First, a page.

Some are broken to pieces and others are standing tall and strong, maybe the life of the broken one served a greater purpose than any of the others
A cactus grows throughout life and collects scars that both deconstruct and repurpose the plant for something deeper which it is meant to serve. Much like the cactus, I have experienced trials and tribulations that have caused great scarring, literally and figuratively, during my lifetime. The journey of the cactus is a metaphor, and a mirror image of my human experience. Though we may deal with many misfortunes and unforeseen consequences that at times break us down, humans, like the cactus, continue to grow and mature, and even in death the marks of our life may continue to serve a greater purpose to others.
This process of growing and maturing, leading into the finality of death, is equivalent to the artistic practice of building up and finalizing these intricate works of art. The final piece is a reflection of the impact for which years of scarring and decay carved into the cactus. I find beauty in the process of laboriously creating these works. I spend hours of time growing each piece to finalize each one with carvings that begin to tell a story of how each one was made. I want my work to serve as a reminder of the inspiration behind it, and what all-encompassing roles these plants serve in both life and death. Just like the cactus it takes years for us to evolve into the person we are meant to be and we have to overcome many obstacles along the way that eventually give us strength and character. I believe these wounds are a beautiful way to describe what life is. Looking into these cacti I hope the viewer can imagine the stories we may not know and the history behind them. Some are broken to pieces and others are standing tall and strong, maybe the life of the broken one served a greater purpose than any of the others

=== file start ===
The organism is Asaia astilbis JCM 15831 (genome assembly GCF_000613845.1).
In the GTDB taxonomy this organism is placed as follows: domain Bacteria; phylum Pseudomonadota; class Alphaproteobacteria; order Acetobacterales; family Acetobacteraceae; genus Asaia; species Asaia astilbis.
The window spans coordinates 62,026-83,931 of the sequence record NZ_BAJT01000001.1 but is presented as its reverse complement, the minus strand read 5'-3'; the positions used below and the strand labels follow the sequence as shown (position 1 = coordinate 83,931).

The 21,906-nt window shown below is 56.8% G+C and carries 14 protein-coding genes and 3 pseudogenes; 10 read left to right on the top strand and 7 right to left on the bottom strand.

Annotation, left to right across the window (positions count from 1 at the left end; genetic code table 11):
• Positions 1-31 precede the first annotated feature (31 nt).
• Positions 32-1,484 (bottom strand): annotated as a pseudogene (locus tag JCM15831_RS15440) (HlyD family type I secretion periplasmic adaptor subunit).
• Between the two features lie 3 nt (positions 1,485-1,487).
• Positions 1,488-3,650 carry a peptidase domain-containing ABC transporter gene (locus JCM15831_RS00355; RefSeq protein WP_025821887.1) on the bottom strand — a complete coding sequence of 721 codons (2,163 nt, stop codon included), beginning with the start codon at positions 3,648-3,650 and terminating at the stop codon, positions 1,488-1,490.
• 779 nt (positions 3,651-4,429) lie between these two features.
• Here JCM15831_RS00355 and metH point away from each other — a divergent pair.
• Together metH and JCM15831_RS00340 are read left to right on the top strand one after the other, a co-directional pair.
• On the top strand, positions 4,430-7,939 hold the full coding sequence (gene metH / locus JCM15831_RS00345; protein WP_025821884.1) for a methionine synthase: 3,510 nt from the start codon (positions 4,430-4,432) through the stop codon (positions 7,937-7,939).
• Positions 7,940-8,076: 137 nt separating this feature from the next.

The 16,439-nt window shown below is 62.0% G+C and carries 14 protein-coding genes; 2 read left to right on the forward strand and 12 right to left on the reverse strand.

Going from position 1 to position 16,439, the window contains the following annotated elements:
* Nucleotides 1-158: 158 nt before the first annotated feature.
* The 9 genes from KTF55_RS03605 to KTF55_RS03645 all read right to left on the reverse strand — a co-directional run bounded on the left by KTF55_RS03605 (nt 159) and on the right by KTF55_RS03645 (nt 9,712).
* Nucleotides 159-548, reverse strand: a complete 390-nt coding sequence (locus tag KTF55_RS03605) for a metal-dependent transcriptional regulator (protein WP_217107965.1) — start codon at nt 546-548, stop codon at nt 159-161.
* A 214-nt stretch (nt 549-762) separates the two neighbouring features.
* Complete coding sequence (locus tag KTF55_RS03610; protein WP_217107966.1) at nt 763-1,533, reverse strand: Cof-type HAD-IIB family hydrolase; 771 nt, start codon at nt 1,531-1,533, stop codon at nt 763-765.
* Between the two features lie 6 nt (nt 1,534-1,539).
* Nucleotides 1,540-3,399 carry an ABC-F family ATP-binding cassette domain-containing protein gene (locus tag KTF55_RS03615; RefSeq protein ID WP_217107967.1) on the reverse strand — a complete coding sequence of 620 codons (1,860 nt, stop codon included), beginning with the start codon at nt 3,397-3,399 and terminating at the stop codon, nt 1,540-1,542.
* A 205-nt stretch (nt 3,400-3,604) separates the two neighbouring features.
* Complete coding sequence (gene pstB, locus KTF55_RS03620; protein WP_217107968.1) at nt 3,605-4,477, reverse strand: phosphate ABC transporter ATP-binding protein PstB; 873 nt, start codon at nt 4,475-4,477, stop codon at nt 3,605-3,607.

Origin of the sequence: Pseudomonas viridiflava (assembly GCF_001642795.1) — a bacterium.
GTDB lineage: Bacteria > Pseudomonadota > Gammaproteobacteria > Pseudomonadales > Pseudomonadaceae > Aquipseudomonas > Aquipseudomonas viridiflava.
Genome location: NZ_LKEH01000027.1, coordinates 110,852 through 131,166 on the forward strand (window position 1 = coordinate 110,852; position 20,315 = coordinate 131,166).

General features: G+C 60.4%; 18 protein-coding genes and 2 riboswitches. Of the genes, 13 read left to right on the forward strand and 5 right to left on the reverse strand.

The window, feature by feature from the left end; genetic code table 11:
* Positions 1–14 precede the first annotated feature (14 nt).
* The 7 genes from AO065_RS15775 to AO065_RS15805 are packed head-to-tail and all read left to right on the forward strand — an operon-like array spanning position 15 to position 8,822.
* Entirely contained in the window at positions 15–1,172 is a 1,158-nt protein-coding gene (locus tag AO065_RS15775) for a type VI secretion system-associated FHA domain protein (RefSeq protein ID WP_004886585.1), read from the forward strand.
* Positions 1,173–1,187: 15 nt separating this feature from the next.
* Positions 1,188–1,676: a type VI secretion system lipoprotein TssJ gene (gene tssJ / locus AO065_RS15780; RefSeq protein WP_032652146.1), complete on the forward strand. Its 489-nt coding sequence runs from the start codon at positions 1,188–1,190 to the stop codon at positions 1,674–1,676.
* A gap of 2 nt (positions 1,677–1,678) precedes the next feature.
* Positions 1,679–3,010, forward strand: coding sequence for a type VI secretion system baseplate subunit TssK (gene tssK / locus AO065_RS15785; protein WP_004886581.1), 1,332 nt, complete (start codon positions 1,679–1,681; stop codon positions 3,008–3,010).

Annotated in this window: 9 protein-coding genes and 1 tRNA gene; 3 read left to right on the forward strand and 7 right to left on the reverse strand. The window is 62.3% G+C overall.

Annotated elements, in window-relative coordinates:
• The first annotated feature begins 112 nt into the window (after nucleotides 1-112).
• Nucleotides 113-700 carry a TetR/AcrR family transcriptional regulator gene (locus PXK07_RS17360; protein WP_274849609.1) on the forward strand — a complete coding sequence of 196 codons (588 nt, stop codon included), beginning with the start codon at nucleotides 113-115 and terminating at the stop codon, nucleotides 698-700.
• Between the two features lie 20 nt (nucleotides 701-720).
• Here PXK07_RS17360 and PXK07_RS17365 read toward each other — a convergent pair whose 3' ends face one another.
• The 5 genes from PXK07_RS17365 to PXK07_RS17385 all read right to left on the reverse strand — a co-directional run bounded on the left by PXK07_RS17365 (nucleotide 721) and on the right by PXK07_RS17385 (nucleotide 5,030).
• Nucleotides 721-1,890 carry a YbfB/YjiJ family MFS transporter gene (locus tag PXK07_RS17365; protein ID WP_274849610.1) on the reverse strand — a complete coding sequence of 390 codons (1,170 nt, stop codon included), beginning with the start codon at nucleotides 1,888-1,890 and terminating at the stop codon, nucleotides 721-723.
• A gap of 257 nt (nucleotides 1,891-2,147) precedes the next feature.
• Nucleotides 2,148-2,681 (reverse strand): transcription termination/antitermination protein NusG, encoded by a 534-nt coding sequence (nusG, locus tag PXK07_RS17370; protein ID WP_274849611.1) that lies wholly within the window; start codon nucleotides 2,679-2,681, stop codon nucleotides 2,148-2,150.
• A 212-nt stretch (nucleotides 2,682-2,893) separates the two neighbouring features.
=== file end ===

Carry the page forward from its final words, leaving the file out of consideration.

Johnathan Jimenez is graduating in 2022 from Oklahoma State University with a Bachelor of Fine Arts focusing on ceramics and oil painting. His work mainly focuses on the skeleton form of the Saguaro cactus and its metaphorical relationship with human life. Jimenez has had his work juried at the Modella Gallery in Stillwater and exhibited at the Oklahoma State University Gardiner Gallery twice. He has been a studio assistant for ceramics sculptor artist Brandon Reese and public artist Morgan Robinson for several years. Jimenez was chosen to be the Gardiner Gallery assistant while attending school where he gained valuable experience regarding gallery operations and exhibition production. Jimenez plans on pursuing an MFA, continuing to create art and becoming a university professor.